Those are all valid reasons, but UFC President Dana White seems to be the lone decider of who the rule applies to. For example, Dan Hardy has lost four straight fights but does not seem to be in danger of losing his UFC contract. Meanwhile other fighters are cut after just two straight losses. Paul Daley was banned for life from the UFC for hitting the aforementioned Hardy after their fight had ended. Yet, British star Michael Bisping spit at his defeated opponent Jorge Rivera and was simply fined. He remains one of the UFC’s biggest starts and is even coaching the current season of The Ultimate Fighter. Top ten middleweights Chael Sonnen and Nate Marquardt failed drug tests in similar manners. Marquardt was cut unceremoniously while the UFC was willing to schedule Sonnen’s fight this Saturday in Texas because he couldn’t meet other state’s athletic requirements.
There are obviously other factors at work in the decision to cut someone. How exciting their fights are, how marketable they are, the level of competition they lost to, and their relationship with Dana White and the UFC are all big ones. In my opinion, that’s putting too much faith in Dana White. Can you imagine if Roger Goodell had the power to cut players from NFL teams? Instead of relying on subjective judgment the UFC should demote a fighter after three straight losses, an instance of unsportsmanlike conduct, or a failed drug test. The fighter would instantly be assigned to Strikeforce. It would be a clear demotion, but also give the fighter a path back to the UFC if they perform well and keep their act clean.
The Ultimate Fighter is failing
The Ultimate Fighters is the UFC TV reality program which rewards the winner with a fight contract. It started off strong but has not produced a meaningful contender since the fifth season. It turns out fighting a bunch of other inexperienced combatants does not prepare one for the level of competition in the UFC. A number of former TUF winners have been released from the UFC.
How about instead of rewarding a TUF winner with competition they’re likely not ready for they are awarded a Strikeforce deal instead? They can fight other up-and-comers and UFC demotions and ease into the higher level of opposition.
There is already a TV deal in place for Strikeforce
I’m certainly not the first one to point this out: UFC Should Consider Extending Contract With Showtime, Keep Strikeforce Brand Alive. But, I agree with the argument, the TV deal is in place and Zuffa should use it to extend the Strikeforce brand. You will notice that article points out a number of similar advantages to those previously mentioned.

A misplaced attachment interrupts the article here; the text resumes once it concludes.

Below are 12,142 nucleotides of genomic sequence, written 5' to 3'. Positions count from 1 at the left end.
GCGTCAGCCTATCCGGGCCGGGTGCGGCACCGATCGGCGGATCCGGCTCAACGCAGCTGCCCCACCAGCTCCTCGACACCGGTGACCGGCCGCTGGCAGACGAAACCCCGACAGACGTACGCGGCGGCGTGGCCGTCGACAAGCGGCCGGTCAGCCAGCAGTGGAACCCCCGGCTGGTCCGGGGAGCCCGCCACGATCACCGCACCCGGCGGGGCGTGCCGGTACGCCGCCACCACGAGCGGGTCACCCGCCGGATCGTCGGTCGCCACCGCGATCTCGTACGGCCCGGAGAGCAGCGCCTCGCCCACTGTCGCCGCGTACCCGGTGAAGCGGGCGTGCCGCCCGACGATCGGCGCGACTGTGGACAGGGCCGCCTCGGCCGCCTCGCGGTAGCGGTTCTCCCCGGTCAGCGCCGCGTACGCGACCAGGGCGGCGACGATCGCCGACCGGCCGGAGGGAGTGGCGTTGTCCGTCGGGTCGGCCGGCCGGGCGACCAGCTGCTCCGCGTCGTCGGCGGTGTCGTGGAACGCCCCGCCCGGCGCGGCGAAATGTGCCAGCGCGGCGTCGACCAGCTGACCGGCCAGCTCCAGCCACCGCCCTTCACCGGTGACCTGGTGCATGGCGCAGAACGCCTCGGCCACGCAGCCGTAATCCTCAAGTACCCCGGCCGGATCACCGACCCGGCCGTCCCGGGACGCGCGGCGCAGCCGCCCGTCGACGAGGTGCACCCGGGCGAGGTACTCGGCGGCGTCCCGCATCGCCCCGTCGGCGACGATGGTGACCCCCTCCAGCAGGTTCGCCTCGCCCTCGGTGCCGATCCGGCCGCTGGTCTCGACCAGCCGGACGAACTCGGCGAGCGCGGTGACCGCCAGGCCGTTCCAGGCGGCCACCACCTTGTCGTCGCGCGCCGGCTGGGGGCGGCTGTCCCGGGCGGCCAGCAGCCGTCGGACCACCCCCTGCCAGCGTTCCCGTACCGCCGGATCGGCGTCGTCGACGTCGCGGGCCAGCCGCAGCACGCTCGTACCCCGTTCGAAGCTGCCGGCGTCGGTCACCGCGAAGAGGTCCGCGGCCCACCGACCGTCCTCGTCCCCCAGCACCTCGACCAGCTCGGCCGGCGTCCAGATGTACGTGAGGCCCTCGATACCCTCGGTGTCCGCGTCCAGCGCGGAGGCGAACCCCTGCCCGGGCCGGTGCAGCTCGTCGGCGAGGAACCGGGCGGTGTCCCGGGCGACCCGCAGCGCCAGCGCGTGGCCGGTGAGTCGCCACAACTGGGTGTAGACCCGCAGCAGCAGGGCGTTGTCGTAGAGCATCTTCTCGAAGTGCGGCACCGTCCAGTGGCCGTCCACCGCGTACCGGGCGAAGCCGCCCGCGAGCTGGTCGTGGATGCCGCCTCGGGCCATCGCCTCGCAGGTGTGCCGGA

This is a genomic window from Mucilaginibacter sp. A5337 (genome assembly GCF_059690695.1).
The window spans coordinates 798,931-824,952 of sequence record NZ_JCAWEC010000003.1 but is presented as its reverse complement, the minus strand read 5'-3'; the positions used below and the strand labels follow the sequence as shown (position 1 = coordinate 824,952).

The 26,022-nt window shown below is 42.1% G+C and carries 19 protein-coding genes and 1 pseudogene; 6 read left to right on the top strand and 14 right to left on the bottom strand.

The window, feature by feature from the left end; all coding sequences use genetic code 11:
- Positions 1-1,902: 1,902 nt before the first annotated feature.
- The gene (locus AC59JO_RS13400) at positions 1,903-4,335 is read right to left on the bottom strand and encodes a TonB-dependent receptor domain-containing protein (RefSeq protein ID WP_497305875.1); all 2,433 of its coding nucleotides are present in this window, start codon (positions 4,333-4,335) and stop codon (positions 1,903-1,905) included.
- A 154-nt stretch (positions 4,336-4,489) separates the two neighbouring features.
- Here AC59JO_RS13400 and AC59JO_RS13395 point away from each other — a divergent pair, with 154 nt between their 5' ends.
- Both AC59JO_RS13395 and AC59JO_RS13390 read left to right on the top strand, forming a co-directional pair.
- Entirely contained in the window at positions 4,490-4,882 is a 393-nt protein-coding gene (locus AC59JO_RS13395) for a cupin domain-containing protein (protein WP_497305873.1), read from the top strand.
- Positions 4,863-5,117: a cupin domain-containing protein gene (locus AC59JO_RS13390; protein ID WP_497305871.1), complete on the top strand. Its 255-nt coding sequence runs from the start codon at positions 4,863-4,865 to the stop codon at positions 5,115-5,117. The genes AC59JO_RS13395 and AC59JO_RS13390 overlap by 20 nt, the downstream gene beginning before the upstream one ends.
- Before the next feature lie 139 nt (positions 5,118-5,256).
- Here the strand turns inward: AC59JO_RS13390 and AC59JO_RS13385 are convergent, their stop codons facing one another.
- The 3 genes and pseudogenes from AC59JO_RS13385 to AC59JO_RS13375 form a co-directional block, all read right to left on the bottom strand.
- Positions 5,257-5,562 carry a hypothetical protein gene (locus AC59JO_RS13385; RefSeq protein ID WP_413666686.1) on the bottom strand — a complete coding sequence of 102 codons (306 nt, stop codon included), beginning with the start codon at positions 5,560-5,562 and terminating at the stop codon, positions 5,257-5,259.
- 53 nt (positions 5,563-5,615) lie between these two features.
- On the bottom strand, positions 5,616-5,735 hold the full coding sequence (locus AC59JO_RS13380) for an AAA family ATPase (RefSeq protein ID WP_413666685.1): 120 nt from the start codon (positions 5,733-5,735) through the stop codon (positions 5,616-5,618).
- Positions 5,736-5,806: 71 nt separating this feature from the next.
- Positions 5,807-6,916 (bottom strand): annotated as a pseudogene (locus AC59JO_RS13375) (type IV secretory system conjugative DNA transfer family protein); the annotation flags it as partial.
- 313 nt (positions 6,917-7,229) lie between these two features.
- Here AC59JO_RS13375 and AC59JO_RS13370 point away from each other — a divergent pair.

The UFC is simply getting too large to be contained in one fight promotion. A Triple-A organization solves a myriad of upcoming issues for Zuffa. Next week we’ll be looking at the problems it may cause.
Jon “Bones” Jones is a phenomenal athlete, an exciting fighter, and clearly UFC’s next big star. Dana White and the other UFC brass believe with good reason that he could have a Jordan-like effect on the sport. He’s charismatic outside the ring and on a whole other level from his foes inside it.
But he’s not a legend yet. He hasn’t cleaned out the light-heavyweight division. He’s looked unbeatable but he also hasn’t fought a lot of fights. People are presumptuously crowning him the greatest light-heavyweight of all time. I believe when all is said and done, he’ll be in that conversation, but right now I think a lot of people are overlooking something, and that something is Quinton “Rampage” Jackson.
Looking at the top contenders in the light-heavyweight class and none of them look like much of a threat to Jones. He looks great in all aspects. His record wingspan, sharp knees and elbows, and unorthodox style make him almost unbeatable in the stand-up game. His takedown defense is superb. He has a wrestling background and has shown his jujitsu skills in submission victories. Like Anderson Silva, his reach makes it almost impossible for an opponent to try anything against him without opening themselves up for TKO.
This is where Jackson comes in. Rampage KO’d Chuck Liddell, the greatest counter-puncher to ever fight in the UFC. He’s got heavy hands, a strong chin, and one of the best stand-up games in the division. Rampage is huge, with a physique more like true heavyweight, it was rumored that he once cut from 300 pounds for fight. While he won’t have the reach advantage, he is one of few fighters in the division who could come into a fight bigger and stronger then Jones. He also has a stronger wrestling background than the Brazilians at 205.
That is how Rampage can beat Jon Jones. He could rush forward; put Jones on his back, and ground and pound away. With his size and his chin he can charge in more recklessly than other fighters. Then, he is the one guy big enough to keep Jones down. He could also keep it standing and wait for the right moment for a KO punch. He is the only one in the weight class whose hands are heavy enough to catch Jones with just one shot.
I do think Jones will win on Saturday night. If someone at light-heavyweight can beat him though, that someone is Rampage Jackson. So before we crown Jones the Tyson or Ali of MMA let’s see him get past his toughest test yet – and maybe the toughest of his career.